A Moment with Etgar Keret
By Aaron Hamburger
Etgar Keret: I love Kurt Vonnegut's books, especially Mother Night. There is something about his perspective that always disorients you as a reader, and I love that in writers. I also love Carver and Cheever for, as Hemingway put it, showing just the tip of an iceberg and leaving so much for the writer to fill up rationally and emotionally. I also love Nabokov -- does he count as an American?
AH: What are some of the major differences between being a writer in Israel and America?
EK: I think writing is usually about the friction between the writing individual and the reality he lives in. I don't think that there is less of that friction in the US than there is in Israel but it is certainly different. The political reality is much more dominant and central in the Israeli everyday life and the privilege to write about something else is one that is not taken for granted. The traditional role of a writer in Israeli society is that of some ancient prophet who can show his people the right path, and if you are a writer who is ambiguous and confused about the crazy reality you live in, it won't be as easy to write about that as I imagine it would be in the US.
AH: Could you talk a little about some of the criticism you've received from older, established Israeli writers (for example, A. B. Yehoshua) for not writing overtly about politics in your work? Actually, this critique surprised me a little once I'd read the book because several of the stories (The Nimrod Flip-Out, For Only 9.99, Surprise Egg) deal with very political themes, such as terrorism or the stress of serving in the army.
EK: I feel my work is very political. It many times talks about racism, fear, hatred or all the other emotions that create the relationship between an individual and the society he lives in. The problem is that in the Israeli tradition political writing must be pragmatic. A story that shows that the current situation is crazy and must stop won't be considered a political story in the classic Israel definition, if the story doesn't take sides clearly and tell the right from the wrong. I find this point of view simplistic and refuse to simplify my emotional experience and add a bottom line to it, just so that writers like Yehoshua will consider me a "responsible writer." A writer in my eyes is not necessarily an educator or someone who knows better than his readers. He can be (and in my case is) just as confused as they are.
AH: You in turn have criticized left-wing writers who use Palestinian characters in fiction as stand-ins for the entire people. (I actually blushed when you mentioned the "mute Palestinian characters" as I myself have one in my own novel about Israel!) What mistakes do you think they make in their more political work?
EK: I must say that choosing a mute to represent another, someone you don't know, is almost a natural choice. If you can't create a voice to a character because you feel his speech and thoughts are far from your own, then making him a mute can be an honest choice. My problem is that sometimes there can be a patronizing subtext to the representation of Palestinians in Israeli novels, making the simplified characters who don't carry the complexity of human character serve solely as victims.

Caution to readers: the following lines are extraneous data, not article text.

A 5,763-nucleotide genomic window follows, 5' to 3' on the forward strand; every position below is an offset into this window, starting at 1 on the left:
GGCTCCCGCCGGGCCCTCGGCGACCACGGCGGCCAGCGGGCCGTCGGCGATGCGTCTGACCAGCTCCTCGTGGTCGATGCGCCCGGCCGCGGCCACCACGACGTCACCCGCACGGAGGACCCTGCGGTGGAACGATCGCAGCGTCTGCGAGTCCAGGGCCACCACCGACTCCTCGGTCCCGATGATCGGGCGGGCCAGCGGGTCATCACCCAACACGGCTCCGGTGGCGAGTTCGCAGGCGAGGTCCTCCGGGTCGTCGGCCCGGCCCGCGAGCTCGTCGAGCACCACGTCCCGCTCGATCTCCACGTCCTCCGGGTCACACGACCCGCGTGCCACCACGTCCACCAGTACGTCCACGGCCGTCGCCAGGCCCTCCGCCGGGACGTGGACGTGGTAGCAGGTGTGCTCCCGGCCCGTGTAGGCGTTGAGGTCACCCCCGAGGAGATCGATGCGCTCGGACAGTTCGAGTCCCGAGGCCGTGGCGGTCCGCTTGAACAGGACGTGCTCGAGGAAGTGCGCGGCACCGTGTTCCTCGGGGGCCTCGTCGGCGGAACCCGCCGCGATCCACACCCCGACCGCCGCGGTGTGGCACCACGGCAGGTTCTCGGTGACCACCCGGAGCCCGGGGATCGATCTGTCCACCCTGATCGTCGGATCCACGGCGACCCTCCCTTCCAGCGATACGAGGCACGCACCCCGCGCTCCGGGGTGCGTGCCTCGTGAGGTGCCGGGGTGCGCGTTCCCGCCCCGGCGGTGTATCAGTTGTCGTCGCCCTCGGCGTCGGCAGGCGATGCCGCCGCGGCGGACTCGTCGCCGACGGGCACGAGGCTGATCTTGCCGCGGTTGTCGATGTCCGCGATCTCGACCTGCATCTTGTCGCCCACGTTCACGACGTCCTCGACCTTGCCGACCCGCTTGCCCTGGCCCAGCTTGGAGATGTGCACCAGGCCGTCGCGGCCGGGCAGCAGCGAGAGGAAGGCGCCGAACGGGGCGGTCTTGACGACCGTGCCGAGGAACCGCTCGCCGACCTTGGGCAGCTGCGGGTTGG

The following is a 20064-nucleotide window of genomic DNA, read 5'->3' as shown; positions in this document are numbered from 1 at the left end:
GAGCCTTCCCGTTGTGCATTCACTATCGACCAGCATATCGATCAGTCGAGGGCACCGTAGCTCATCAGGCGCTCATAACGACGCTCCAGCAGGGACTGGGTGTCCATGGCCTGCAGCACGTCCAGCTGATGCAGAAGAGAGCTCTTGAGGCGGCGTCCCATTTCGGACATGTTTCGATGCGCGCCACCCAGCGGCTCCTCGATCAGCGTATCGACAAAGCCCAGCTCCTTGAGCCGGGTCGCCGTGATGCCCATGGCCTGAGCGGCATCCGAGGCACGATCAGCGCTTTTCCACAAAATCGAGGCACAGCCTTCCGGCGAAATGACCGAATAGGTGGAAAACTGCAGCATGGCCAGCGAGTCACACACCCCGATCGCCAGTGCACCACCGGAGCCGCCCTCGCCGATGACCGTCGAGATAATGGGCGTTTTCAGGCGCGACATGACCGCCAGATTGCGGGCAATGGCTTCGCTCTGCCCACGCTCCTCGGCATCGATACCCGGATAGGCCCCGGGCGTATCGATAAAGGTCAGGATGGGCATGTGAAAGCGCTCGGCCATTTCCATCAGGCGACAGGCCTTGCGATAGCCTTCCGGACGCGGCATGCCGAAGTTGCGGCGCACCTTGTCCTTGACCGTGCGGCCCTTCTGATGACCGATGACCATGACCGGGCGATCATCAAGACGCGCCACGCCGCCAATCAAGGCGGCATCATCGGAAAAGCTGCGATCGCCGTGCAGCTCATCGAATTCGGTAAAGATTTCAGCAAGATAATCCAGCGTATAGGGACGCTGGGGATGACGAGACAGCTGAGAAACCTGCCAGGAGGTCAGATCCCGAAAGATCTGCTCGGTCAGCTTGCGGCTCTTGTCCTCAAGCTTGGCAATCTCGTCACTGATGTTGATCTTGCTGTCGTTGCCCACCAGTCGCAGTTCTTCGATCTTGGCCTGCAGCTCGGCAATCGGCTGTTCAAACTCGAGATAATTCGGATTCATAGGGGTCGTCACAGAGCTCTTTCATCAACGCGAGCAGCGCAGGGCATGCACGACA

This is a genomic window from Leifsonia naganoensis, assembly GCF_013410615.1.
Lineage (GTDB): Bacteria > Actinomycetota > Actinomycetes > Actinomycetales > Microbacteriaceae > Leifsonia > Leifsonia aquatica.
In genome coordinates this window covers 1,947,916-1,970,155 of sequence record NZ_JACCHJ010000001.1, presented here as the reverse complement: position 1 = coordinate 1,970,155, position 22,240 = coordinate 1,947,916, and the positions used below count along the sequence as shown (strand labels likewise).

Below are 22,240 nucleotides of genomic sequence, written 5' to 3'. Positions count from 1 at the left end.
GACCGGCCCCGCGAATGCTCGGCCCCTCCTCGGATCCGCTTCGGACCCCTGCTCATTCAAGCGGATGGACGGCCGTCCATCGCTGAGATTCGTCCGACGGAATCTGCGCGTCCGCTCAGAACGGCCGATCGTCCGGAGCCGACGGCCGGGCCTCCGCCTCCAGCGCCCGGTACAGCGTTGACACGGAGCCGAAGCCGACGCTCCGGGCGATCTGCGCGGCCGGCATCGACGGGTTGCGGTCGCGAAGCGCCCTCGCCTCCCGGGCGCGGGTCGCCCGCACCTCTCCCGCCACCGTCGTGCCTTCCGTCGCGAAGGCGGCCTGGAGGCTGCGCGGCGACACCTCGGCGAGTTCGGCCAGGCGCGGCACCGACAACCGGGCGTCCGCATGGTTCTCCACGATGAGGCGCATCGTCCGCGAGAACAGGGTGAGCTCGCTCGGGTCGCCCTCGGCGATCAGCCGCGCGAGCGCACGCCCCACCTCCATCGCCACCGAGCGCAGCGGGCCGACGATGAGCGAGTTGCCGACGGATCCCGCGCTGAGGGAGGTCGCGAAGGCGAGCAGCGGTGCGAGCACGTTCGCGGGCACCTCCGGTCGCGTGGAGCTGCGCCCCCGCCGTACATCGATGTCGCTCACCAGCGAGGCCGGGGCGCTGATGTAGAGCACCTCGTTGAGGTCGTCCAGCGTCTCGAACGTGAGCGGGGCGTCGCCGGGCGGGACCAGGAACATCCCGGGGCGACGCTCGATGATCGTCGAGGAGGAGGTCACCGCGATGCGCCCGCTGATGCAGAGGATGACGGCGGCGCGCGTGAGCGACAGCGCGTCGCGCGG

AH: Israel is often a favorite setting for a lot of non-Israeli writers, usually as the setting for political thrillers, rarely with the kind of brash humor or casual tone in your stories. How do you feel about the way Israel is portrayed by non-Israeli writers?
EK: I think that Israel is seen by many writers as a metaphor for subjects that are relevant to their part of the world. I feel that many times the talk about Israel can easily be a way to talk about other subjects in the western world – other world relationships, cultural and economical gaps, socialism versus capitalism, etc. This causes many of the writers to write about something that pretends to be Israel but isn't Israel at all, just a strong symbol that helps them connect to some abstract subject matter.
AH: Have you ever gotten any surprising responses to any of your stories?
EK: I often have readers read my stories in a different way than I've written them. Many times readers and reviewers can take an innocent story and turn it into a left wing or right wing manifesto. The story "Shooting Tuvia" [about a family who can't get rid of a particularly misbehaved dog] was interpreted by readers as the story of the Israeli conflict. The dog represented to them the Arab, and the father the Israeli establishment. The boy, according to this strange interpretation, is the Israeli younger generation. I found this interpretation really simplistic and untrue. My story "Rabin is Dead," in which two kids name a kitten Rabin after our late prime minister, caused an audience member in a bookstore reading I gave to physically threaten me.
For more information visit: http://www.tobypress.com/books/keret.htm
Aaron Hamburger was awarded the Rome Prize by the American Academy of Arts and Letters and the American Academy in Rome for his short story collection, The View From Stalin's Head, published by Random House in March of 2004. His next book, a novel titled Faith for Beginners, was published (also by Random House) in October 2005. His writing has appeared in The Village Voice, Poets and Writers, Details, Nerve, Out, The Forward, and Time Out New York. He has won a fellowship from the Edward F. Albee Foundation, as well as first place in the David J. Dornstein Contest for Young Jewish Writers, and has taught creative writing at Columbia University. Currently, while in residence at the American Academy in Rome, he is working on a novel set in contemporary Berlin.